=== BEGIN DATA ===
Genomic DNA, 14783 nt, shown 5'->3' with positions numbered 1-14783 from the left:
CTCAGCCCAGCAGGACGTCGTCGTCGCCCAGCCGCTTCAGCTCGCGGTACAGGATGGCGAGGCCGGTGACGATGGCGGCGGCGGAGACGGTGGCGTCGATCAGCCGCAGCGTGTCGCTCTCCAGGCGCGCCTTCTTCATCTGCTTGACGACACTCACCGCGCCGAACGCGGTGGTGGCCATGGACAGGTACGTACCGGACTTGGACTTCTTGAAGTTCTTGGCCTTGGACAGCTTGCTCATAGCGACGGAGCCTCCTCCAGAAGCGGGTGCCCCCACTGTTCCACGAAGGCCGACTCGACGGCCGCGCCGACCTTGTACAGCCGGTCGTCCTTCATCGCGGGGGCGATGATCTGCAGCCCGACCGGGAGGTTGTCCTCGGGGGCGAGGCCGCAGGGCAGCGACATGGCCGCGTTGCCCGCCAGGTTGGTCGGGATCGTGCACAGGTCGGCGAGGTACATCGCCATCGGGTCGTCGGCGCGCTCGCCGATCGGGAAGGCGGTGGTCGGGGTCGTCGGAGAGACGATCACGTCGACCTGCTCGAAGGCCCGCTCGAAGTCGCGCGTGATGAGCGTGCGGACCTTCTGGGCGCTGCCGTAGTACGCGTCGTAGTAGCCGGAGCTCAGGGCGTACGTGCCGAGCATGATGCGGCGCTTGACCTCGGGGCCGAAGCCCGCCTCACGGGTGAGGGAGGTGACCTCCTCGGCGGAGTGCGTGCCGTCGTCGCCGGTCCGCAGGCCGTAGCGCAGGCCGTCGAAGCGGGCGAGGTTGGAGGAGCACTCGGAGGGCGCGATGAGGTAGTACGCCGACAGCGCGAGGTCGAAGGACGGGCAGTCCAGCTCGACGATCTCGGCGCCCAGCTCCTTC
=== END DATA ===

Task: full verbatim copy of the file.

Genomic DNA, 14783 nt, shown 5'->3' with positions numbered 1-14783 from the left:
CTCAGCCCAGCAGGACGTCGTCGTCGCCCAGCCGCTTCAGCTCGCGGTACAGGATGGCGAGGCCGGTGACGATGGCGGCGGCGGAGACGGTGGCGTCGATCAGCCGCAGCGTGTCGCTCTCCAGGCGCGCCTTCTTCATCTGCTTGACGACACTCACCGCGCCGAACGCGGTGGTGGCCATGGACAGGTACGTACCGGACTTGGACTTCTTGAAGTTCTTGGCCTTGGACAGCTTGCTCATAGCGACGGAGCCTCCTCCAGAAGCGGGTGCCCCCACTGTTCCACGAAGGCCGACTCGACGGCCGCGCCGACCTTGTACAGCCGGTCGTCCTTCATCGCGGGGGCGATGATCTGCAGCCCGACCGGGAGGTTGTCCTCGGGGGCGAGGCCGCAGGGCAGCGACATGGCCGCGTTGCCCGCCAGGTTGGTCGGGATCGTGCACAGGTCGGCGAGGTACATCGCCATCGGGTCGTCGGCGCGCTCGCCGATCGGGAAGGCGGTGGTCGGGGTCGTCGGAGAGACGATCACGTCGACCTGCTCGAAGGCCCGCTCGAAGTCGCGCGTGATGAGCGTGCGGACCTTCTGGGCGCTGCCGTAGTACGCGTCGTAGTAGCCGGAGCTCAGGGCGTACGTGCCGAGCATGATGCGGCGCTTGACCTCGGGGCCGAAGCCCGCCTCACGGGTGAGGGAGGTGACCTCCTCGGCGGAGTGCGTGCCGTCGTCGCCGGTCCGCAGGCCGTAGCGCAGGCCGTCGAAGCGGGCGAGGTTGGAGGAGCACTCGGAGGGCGCGATGAGGTAGTACGCCGACAGCGCGAGGTCGAAGGACGGGCAGTCCAGCTCGACGATCTCGGCGCCCAGCTCCTTC